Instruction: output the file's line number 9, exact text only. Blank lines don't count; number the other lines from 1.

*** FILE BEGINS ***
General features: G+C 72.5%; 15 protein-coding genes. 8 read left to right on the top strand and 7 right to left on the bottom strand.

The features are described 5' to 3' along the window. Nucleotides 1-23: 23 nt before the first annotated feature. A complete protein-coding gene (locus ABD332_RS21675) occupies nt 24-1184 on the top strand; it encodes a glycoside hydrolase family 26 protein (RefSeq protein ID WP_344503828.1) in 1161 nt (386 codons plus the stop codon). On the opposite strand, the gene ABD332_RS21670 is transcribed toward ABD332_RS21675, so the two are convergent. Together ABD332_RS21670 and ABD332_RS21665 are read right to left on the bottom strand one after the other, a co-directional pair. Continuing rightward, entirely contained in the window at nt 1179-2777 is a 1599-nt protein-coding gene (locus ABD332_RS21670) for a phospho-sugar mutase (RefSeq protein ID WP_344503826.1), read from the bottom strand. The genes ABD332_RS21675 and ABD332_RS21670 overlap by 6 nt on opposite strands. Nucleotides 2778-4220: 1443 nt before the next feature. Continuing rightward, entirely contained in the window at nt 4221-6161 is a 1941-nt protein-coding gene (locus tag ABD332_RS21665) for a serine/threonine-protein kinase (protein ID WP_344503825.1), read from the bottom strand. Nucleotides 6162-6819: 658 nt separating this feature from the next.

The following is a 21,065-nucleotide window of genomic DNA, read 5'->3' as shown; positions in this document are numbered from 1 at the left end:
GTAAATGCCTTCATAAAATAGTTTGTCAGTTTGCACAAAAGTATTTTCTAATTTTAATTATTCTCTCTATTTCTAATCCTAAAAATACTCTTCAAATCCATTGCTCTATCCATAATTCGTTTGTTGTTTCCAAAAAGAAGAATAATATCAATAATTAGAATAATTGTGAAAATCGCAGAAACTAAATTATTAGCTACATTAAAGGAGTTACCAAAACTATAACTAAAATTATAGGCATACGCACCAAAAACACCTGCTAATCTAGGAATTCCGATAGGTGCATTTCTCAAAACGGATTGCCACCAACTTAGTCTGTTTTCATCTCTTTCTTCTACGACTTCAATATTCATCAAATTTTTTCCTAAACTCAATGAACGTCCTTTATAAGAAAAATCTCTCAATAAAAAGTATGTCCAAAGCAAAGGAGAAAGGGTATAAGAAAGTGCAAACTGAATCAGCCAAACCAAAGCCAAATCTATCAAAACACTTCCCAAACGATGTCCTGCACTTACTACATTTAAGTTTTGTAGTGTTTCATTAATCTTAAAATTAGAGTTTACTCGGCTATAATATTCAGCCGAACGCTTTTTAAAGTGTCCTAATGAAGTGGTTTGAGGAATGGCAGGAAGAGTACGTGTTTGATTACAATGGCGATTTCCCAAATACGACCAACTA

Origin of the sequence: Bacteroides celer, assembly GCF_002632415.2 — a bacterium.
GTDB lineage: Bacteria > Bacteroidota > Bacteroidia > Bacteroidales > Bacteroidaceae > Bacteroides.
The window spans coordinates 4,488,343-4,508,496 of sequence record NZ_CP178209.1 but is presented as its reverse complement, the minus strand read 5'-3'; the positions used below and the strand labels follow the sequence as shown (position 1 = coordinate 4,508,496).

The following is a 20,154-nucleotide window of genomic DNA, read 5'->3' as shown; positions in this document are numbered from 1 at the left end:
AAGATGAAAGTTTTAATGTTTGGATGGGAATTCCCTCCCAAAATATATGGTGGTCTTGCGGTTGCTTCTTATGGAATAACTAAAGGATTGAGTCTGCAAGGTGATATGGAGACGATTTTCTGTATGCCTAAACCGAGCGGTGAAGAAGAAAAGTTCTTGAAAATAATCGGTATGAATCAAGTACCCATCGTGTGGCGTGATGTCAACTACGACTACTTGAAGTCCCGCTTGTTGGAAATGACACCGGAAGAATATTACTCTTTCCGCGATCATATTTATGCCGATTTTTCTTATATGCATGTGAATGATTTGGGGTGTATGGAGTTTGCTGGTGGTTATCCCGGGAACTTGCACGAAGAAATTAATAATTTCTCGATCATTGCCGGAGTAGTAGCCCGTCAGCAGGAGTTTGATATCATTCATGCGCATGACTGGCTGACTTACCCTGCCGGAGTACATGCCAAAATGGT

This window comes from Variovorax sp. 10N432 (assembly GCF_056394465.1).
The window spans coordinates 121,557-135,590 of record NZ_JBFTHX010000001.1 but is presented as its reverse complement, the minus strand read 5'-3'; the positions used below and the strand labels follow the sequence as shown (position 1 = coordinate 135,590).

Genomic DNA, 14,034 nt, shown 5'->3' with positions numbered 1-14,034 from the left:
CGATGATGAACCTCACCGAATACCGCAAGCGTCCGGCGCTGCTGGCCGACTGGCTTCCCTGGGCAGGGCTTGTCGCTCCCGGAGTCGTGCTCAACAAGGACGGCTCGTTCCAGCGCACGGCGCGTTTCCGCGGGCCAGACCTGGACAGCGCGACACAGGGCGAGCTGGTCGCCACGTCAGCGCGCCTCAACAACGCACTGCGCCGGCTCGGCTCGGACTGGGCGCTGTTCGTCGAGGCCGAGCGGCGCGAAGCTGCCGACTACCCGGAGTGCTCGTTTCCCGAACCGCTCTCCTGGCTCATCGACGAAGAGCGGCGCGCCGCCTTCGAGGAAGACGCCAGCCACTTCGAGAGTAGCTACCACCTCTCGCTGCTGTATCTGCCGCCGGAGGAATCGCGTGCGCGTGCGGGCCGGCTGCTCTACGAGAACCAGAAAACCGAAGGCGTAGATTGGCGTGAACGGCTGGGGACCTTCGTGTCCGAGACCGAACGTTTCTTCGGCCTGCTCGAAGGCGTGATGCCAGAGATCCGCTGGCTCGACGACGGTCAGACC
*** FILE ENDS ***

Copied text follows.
AAGATGAAAGTTTTAATGTTTGGATGGGAATTCCCTCCCAAAATATATGGTGGTCTTGCGGTTGCTTCTTATGGAATAACTAAAGGATTGAGTCTGCAAGGTGATATGGAGACGATTTTCTGTATGCCTAAACCGAGCGGTGAAGAAGAAAAGTTCTTGAAAATAATCGGTATGAATCAAGTACCCATCGTGTGGCGTGATGTCAACTACGACTACTTGAAGTCCCGCTTGTTGGAAATGACACCGGAAGAATATTACTCTTTCCGCGATCATATTTATGCCGATTTTTCTTATATGCATGTGAATGATTTGGGGTGTATGGAGTTTGCTGGTGGTTATCCCGGGAACTTGCACGAAGAAATTAATAATTTCTCGATCATTGCCGGAGTAGTAGCCCGTCAGCAGGAGTTTGATATCATTCATGCGCATGACTGGCTGACTTACCCTGCCGGAGTACATGCCAAAATGGT